You also need to be very careful about your activities and who you spend time with—especially romantic partners. Keep in mind, if you are a parent trying to regain custody of your kids, your ex probably is trying to hang on to them. It’s not enough to think that you are the better parent—you have to demonstrate it to the court.
It Takes Time for a Father to Regain Custody of His Kids
The time spent waiting for the court to make a decision can seem like forever. But courts can move slowly, and with the pandemic going on, there may be an even longer delay.
Therefore, it’s wise to be patient. It’s also wise to be productive. Make sure you spend as much time with your children as you are permitted to have, and make sure that time is meaningful. Don’t just meet the court requirements of the court begrudgingly, try to exceed them. And make every effort to cooperate with your ex in a sincere and respectful way.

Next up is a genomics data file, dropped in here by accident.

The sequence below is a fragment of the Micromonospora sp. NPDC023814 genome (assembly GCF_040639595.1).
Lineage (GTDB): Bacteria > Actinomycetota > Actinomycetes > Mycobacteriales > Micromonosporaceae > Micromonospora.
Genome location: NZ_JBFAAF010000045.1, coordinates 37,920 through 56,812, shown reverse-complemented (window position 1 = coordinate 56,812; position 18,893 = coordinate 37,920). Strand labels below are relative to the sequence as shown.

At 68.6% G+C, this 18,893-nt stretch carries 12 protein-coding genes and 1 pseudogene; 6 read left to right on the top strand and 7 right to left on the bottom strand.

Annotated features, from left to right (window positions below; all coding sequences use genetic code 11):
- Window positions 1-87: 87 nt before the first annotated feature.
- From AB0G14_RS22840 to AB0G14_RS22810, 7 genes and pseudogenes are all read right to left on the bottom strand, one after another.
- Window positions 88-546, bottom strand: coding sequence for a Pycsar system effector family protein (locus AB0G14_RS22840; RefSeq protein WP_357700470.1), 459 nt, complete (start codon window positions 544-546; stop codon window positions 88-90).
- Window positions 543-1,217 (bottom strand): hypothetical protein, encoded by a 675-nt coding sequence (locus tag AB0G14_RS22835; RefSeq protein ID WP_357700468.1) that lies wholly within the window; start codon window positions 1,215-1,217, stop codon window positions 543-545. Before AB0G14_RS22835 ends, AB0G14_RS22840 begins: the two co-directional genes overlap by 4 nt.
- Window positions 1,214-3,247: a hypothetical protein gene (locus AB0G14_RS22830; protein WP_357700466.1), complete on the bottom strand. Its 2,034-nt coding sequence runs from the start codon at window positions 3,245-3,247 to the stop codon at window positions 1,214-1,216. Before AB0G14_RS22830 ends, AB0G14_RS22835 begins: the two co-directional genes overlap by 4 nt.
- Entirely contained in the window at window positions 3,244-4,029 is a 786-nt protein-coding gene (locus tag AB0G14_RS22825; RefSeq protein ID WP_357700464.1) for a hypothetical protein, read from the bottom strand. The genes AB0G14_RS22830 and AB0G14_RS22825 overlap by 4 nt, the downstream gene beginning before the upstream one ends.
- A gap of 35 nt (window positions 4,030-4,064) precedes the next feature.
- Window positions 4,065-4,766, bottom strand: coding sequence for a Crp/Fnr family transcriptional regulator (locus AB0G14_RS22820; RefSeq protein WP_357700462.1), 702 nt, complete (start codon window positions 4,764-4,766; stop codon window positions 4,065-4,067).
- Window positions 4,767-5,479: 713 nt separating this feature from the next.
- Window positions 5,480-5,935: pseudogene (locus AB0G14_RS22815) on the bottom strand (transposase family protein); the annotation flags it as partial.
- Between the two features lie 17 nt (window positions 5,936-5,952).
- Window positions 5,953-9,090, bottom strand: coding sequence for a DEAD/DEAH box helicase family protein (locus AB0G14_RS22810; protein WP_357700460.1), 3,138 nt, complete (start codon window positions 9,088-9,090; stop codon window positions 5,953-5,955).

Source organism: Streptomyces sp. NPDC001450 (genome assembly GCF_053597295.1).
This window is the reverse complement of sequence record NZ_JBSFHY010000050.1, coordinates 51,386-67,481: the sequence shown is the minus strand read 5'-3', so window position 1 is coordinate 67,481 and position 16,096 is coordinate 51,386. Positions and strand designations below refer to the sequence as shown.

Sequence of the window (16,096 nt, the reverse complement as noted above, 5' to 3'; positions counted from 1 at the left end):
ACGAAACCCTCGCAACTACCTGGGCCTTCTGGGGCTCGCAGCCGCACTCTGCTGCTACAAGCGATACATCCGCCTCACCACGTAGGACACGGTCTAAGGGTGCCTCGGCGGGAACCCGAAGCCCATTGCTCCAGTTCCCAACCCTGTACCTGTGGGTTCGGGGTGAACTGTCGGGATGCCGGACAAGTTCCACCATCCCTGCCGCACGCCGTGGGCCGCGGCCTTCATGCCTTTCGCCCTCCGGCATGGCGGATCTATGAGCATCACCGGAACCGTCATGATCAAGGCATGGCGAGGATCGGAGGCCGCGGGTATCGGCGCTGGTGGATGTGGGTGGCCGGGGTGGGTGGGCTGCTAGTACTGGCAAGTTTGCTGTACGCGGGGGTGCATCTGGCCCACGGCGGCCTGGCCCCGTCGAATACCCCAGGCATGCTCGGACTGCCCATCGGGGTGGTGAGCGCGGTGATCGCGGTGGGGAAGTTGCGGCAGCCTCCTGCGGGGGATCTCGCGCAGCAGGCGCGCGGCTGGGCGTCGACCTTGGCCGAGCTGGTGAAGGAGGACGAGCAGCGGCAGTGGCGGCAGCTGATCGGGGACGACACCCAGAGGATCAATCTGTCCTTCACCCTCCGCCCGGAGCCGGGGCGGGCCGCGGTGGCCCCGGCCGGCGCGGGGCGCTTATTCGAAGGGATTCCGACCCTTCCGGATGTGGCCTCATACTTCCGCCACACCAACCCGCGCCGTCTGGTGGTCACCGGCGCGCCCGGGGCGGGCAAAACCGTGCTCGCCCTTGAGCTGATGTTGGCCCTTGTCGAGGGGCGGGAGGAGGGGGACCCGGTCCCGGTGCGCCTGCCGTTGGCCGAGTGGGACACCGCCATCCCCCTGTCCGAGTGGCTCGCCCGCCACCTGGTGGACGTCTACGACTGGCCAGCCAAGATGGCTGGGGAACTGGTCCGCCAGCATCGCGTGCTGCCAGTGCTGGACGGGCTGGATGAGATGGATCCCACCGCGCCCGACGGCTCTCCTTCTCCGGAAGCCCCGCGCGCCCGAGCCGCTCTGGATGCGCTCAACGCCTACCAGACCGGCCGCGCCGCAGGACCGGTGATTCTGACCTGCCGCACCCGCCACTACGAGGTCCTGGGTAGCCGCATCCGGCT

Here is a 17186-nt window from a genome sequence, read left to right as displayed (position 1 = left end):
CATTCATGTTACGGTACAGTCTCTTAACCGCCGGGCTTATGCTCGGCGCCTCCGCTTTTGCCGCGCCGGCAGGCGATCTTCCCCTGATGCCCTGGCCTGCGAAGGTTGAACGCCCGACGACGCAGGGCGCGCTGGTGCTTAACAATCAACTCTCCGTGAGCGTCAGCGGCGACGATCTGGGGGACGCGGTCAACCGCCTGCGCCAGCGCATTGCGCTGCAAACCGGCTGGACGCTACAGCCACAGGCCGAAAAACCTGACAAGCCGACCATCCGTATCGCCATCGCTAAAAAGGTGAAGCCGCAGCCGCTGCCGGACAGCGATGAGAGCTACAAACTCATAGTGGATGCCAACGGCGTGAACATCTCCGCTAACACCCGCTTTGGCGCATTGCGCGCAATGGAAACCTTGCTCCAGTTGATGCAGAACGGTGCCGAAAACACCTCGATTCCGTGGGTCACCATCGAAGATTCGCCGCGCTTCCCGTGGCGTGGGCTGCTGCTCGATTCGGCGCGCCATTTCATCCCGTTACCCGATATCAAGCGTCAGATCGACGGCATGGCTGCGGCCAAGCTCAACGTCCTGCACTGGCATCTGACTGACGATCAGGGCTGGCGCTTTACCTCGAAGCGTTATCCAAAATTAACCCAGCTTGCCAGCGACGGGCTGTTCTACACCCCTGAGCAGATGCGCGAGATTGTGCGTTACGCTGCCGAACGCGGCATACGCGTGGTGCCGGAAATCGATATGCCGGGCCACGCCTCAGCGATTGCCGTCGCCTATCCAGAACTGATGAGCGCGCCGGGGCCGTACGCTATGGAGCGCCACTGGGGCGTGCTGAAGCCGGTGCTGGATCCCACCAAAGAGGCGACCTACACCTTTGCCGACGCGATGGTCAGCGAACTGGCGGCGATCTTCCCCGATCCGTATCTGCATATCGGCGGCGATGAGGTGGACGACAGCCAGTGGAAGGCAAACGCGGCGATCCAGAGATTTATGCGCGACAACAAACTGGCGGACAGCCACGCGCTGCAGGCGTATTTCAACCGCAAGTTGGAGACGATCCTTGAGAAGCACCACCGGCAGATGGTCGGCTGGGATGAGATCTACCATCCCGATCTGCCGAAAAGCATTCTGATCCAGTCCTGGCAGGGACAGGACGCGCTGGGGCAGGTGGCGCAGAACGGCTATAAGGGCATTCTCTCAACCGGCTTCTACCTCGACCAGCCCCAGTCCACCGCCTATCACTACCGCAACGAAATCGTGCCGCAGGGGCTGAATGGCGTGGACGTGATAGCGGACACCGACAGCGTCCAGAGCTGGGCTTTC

Speaking of your ex, here’s one more thing to consider: Do you have to have sole custody? Would you consider accepting joint legal and physical custody? If a father who wants to regain custody of his children is open to compromise, he may have more success with his ex—and with the judge.
You Don’t Have to Go Through It Alone
Child custody cases can be complicated and emotionally draining. If you need a Texas family law attorney to help you with your custody case, Sean Lynch is here to help. We are experienced divorce lawyers who can serve you efficiently, compassionately, and affordably. Contact us today to schedule a no-cost 30-minute case consultation, 817-668-5879. Because even if your marriage has come to an end, your children’s future is just beginning.